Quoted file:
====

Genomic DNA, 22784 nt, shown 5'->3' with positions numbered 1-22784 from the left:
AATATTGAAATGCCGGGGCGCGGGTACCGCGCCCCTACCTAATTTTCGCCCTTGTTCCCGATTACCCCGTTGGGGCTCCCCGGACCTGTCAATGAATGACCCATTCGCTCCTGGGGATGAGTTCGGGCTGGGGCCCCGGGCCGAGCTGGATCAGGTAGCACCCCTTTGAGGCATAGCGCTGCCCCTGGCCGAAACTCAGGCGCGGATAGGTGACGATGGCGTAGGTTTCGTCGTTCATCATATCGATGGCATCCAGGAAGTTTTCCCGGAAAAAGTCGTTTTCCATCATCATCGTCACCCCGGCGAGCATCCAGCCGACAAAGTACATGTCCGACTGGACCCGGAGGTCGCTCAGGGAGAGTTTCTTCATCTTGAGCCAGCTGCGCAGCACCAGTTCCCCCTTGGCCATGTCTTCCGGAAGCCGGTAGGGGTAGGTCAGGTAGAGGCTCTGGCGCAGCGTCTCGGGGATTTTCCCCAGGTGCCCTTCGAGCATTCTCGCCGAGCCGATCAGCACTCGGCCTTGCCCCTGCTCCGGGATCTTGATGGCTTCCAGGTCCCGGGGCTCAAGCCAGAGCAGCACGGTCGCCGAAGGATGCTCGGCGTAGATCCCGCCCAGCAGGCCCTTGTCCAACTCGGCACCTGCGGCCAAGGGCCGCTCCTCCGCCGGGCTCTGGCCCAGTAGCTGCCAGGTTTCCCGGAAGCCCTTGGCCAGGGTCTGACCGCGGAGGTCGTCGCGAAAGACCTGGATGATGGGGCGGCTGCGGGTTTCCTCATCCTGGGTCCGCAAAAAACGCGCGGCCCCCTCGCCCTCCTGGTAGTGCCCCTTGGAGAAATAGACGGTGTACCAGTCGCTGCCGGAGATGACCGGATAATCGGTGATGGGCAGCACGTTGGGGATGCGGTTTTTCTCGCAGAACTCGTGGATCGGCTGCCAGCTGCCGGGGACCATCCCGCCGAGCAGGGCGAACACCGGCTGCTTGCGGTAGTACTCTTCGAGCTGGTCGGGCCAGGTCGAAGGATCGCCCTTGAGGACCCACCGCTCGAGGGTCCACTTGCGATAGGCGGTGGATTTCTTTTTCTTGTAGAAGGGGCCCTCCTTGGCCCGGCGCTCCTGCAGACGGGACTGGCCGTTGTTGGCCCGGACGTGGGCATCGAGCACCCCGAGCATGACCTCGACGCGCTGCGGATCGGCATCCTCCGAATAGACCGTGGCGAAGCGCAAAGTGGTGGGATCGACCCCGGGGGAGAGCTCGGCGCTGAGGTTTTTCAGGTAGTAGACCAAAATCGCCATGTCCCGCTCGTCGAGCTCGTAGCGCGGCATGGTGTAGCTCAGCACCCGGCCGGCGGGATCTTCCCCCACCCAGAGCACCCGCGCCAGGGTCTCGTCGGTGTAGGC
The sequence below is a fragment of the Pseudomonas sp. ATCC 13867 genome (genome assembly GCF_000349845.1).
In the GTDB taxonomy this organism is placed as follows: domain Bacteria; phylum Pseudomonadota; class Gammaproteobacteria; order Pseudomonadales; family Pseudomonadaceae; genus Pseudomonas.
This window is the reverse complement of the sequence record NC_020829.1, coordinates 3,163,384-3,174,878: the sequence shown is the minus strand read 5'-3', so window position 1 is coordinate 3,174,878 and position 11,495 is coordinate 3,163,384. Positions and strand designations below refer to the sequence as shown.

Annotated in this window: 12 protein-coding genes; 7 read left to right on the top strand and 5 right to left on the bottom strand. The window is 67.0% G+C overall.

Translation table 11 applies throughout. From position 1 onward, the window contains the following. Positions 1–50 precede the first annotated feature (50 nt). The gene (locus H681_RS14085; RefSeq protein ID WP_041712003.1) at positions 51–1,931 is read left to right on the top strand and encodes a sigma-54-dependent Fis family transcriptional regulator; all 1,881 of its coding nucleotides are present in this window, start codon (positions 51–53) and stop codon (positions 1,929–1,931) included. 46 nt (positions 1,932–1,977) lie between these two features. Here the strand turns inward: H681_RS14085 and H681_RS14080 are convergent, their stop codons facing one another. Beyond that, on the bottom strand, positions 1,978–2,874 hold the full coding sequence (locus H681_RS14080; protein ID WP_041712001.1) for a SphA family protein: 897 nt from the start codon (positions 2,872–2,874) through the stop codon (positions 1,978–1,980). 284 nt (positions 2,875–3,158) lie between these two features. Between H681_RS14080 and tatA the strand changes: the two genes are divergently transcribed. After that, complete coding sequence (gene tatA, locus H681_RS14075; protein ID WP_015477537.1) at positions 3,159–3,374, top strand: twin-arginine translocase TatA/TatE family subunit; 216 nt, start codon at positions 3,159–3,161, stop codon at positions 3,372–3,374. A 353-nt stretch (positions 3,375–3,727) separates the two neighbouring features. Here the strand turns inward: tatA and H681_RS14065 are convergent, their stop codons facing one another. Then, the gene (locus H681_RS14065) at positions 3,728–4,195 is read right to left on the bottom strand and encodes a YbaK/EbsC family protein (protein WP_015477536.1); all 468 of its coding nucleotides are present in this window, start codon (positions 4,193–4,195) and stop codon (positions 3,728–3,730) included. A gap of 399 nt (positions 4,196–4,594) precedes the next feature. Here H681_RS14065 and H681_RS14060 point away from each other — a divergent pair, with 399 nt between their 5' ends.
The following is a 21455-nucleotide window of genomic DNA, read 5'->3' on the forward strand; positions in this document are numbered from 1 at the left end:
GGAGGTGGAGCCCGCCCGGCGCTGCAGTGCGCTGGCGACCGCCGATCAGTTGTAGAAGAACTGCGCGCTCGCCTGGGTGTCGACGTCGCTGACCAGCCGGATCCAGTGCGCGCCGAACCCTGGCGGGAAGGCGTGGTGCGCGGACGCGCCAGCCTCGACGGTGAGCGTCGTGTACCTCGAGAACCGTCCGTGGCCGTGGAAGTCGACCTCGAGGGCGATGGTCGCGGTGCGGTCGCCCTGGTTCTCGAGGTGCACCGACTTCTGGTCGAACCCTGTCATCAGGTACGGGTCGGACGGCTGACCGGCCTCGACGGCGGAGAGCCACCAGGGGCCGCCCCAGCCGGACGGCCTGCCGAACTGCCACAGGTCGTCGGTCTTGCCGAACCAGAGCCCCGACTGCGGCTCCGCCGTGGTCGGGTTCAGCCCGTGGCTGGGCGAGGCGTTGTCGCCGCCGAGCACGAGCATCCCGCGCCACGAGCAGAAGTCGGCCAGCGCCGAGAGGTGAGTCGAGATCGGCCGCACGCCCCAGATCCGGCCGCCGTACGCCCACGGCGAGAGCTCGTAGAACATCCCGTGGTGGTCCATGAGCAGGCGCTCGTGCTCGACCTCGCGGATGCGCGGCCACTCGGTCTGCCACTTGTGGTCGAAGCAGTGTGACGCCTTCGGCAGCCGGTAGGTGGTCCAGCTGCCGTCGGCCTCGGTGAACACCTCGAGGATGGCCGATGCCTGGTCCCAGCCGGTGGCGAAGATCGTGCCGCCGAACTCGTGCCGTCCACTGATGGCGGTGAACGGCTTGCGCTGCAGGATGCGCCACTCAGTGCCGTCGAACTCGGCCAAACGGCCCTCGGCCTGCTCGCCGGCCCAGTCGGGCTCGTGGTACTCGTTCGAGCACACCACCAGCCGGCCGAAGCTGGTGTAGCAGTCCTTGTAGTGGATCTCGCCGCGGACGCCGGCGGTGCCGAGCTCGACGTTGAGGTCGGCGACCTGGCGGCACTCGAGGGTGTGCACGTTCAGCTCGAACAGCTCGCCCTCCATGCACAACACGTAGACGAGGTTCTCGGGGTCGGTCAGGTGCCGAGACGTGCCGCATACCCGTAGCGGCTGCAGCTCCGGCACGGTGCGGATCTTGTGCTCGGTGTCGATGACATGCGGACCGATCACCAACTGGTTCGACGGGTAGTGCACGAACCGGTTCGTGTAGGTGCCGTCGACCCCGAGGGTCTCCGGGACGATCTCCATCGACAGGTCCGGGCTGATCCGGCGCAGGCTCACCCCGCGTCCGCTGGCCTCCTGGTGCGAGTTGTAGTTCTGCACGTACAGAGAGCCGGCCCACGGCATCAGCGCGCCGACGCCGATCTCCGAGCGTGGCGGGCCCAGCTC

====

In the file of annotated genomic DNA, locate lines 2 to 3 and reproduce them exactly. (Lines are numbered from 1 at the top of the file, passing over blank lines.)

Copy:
AATATTGAAATGCCGGGGCGCGGGTACCGCGCCCCTACCTAATTTTCGCCCTTGTTCCCGATTACCCCGTTGGGGCTCCCCGGACCTGTCAATGAATGACCCATTCGCTCCTGGGGATGAGTTCGGGCTGGGGCCCCGGGCCGAGCTGGATCAGGTAGCACCCCTTTGAGGCATAGCGCTGCCCCTGGCCGAAACTCAGGCGCGGATAGGTGACGATGGCGTAGGTTTCGTCGTTCATCATATCGATGGCATCCAGGAAGTTTTCCCGGAAAAAGTCGTTTTCCATCATCATCGTCACCCCGGCGAGCATCCAGCCGACAAAGTACATGTCCGACTGGACCCGGAGGTCGCTCAGGGAGAGTTTCTTCATCTTGAGCCAGCTGCGCAGCACCAGTTCCCCCTTGGCCATGTCTTCCGGAAGCCGGTAGGGGTAGGTCAGGTAGAGGCTCTGGCGCAGCGTCTCGGGGATTTTCCCCAGGTGCCCTTCGAGCATTCTCGCCGAGCCGATCAGCACTCGGCCTTGCCCCTGCTCCGGGATCTTGATGGCTTCCAGGTCCCGGGGCTCAAGCCAGAGCAGCACGGTCGCCGAAGGATGCTCGGCGTAGATCCCGCCCAGCAGGCCCTTGTCCAACTCGGCACCTGCGGCCAAGGGCCGCTCCTCCGCCGGGCTCTGGCCCAGTAGCTGCCAGGTTTCCCGGAAGCCCTTGGCCAGGGTCTGACCGCGGAGGTCGTCGCGAAAGACCTGGATGATGGGGCGGCTGCGGGTTTCCTCATCCTGGGTCCGCAAAAAACGCGCGGCCCCCTCGCCCTCCTGGTAGTGCCCCTTGGAGAAATAGACGGTGTACCAGTCGCTGCCGGAGATGACCGGATAATCGGTGATGGGCAGCACGTTGGGGATGCGGTTTTTCTCGCAGAACTCGTGGATCGGCTGCCAGCTGCCGGGGACCATCCCGCCGAGCAGGGCGAACACCGGCTGCTTGCGGTAGTACTCTTCGAGCTGGTCGGGCCAGGTCGAAGGATCGCCCTTGAGGACCCACCGCTCGAGGGTCCACTTGCGATAGGCGGTGGATTTCTTTTTCTTGTAGAAGGGGCCCTCCTTGGCCCGGCGCTCCTGCAGACGGGACTGGCCGTTGTTGGCCCGGACGTGGGCATCGAGCACCCCGAGCATGACCTCGACGCGCTGCGGATCGGCATCCTCCGAATAGACCGTGGCGAAGCGCAAAGTGGTGGGATCGACCCCGGGGGAGAGCTCGGCGCTGAGGTTTTTCAGGTAGTAGACCAAAATCGCCATGTCCCGCTCGTCGAGCTCGTAGCGCGGCATGGTGTAGCTCAGCACCCGGCCGGCGGGATCTTCCCCCACCCAGAGCACCCGCGCCAGGGTCTCGTCGGTGTAGGC
The sequence below is a fragment of the Pseudomonas sp. ATCC 13867 genome (genome assembly GCF_000349845.1).